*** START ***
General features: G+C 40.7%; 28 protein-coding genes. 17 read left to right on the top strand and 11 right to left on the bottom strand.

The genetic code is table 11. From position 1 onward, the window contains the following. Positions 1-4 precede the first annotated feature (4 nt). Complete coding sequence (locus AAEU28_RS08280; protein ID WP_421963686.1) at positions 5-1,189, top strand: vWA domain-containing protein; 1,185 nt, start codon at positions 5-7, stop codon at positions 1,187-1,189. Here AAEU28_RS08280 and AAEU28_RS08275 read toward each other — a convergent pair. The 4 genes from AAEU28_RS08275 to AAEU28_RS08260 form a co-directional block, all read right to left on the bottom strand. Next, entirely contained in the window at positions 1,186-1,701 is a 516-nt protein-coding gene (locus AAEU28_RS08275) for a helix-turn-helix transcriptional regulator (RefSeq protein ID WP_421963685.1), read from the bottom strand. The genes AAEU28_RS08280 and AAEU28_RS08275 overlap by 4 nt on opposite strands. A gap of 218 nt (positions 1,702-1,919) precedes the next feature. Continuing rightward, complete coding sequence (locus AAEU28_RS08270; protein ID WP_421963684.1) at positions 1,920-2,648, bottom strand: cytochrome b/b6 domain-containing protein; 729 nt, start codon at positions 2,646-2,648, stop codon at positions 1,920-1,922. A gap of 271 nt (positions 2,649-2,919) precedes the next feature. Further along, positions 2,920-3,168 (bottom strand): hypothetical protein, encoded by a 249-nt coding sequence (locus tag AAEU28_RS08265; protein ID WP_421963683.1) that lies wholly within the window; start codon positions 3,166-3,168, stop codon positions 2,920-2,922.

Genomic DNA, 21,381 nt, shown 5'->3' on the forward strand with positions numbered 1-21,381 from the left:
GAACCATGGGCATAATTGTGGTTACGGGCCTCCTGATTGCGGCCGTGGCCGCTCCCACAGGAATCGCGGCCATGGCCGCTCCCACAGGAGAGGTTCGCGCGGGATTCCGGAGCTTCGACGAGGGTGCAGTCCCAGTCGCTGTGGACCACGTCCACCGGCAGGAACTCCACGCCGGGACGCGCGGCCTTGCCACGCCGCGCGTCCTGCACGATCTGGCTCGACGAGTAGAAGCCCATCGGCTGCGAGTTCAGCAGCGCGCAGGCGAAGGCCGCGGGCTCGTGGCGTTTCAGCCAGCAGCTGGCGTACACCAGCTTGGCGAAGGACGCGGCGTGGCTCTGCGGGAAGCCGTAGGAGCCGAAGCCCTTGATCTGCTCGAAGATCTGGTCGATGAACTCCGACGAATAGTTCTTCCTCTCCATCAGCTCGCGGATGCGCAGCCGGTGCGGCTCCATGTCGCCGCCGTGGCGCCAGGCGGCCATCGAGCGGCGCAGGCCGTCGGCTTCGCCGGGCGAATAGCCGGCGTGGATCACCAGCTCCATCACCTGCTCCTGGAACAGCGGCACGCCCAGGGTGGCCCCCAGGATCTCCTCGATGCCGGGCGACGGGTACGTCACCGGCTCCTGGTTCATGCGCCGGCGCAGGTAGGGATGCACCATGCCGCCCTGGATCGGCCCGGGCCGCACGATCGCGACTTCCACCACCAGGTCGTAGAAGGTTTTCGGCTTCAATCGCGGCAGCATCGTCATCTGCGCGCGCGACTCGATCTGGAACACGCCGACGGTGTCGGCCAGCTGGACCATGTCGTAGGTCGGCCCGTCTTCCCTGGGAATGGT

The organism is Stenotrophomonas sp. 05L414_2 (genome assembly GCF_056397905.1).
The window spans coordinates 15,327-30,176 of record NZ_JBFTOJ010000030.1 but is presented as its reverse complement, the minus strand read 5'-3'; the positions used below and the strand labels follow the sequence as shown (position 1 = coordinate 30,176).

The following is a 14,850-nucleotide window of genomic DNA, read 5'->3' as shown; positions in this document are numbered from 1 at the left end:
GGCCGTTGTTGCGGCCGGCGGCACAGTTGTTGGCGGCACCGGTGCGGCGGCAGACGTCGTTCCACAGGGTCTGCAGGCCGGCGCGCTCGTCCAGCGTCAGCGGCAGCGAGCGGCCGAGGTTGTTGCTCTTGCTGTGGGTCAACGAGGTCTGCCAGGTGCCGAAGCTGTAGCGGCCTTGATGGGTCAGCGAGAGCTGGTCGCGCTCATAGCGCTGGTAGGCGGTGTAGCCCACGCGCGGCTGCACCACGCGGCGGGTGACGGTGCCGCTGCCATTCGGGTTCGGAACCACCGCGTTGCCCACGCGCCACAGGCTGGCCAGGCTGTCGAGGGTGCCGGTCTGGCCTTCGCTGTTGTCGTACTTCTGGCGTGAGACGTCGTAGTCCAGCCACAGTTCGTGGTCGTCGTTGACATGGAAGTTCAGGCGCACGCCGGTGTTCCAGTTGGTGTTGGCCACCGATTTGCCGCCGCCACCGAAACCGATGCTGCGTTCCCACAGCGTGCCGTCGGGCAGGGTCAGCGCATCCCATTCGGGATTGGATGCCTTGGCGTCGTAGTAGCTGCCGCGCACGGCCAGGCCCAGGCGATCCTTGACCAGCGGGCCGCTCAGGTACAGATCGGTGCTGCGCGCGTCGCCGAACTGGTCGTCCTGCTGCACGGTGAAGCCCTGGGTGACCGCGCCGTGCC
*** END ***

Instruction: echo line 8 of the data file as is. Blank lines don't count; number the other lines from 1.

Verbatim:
GGCCGTTGTTGCGGCCGGCGGCACAGTTGTTGGCGGCACCGGTGCGGCGGCAGACGTCGTTCCACAGGGTCTGCAGGCCGGCGCGCTCGTCCAGCGTCAGCGGCAGCGAGCGGCCGAGGTTGTTGCTCTTGCTGTGGGTCAACGAGGTCTGCCAGGTGCCGAAGCTGTAGCGGCCTTGATGGGTCAGCGAGAGCTGGTCGCGCTCATAGCGCTGGTAGGCGGTGTAGCCCACGCGCGGCTGCACCACGCGGCGGGTGACGGTGCCGCTGCCATTCGGGTTCGGAACCACCGCGTTGCCCACGCGCCACAGGCTGGCCAGGCTGTCGAGGGTGCCGGTCTGGCCTTCGCTGTTGTCGTACTTCTGGCGTGAGACGTCGTAGTCCAGCCACAGTTCGTGGTCGTCGTTGACATGGAAGTTCAGGCGCACGCCGGTGTTCCAGTTGGTGTTGGCCACCGATTTGCCGCCGCCACCGAAACCGATGCTGCGTTCCCACAGCGTGCCGTCGGGCAGGGTCAGCGCATCCCATTCGGGATTGGATGCCTTGGCGTCGTAGTAGCTGCCGCGCACGGCCAGGCCCAGGCGATCCTTGACCAGCGGGCCGCTCAGGTACAGATCGGTGCTGCGCGCGTCGCCGAACTGGTCGTCCTGCTGCACGGTGAAGCCCTGGGTGACCGCGCCGTGCC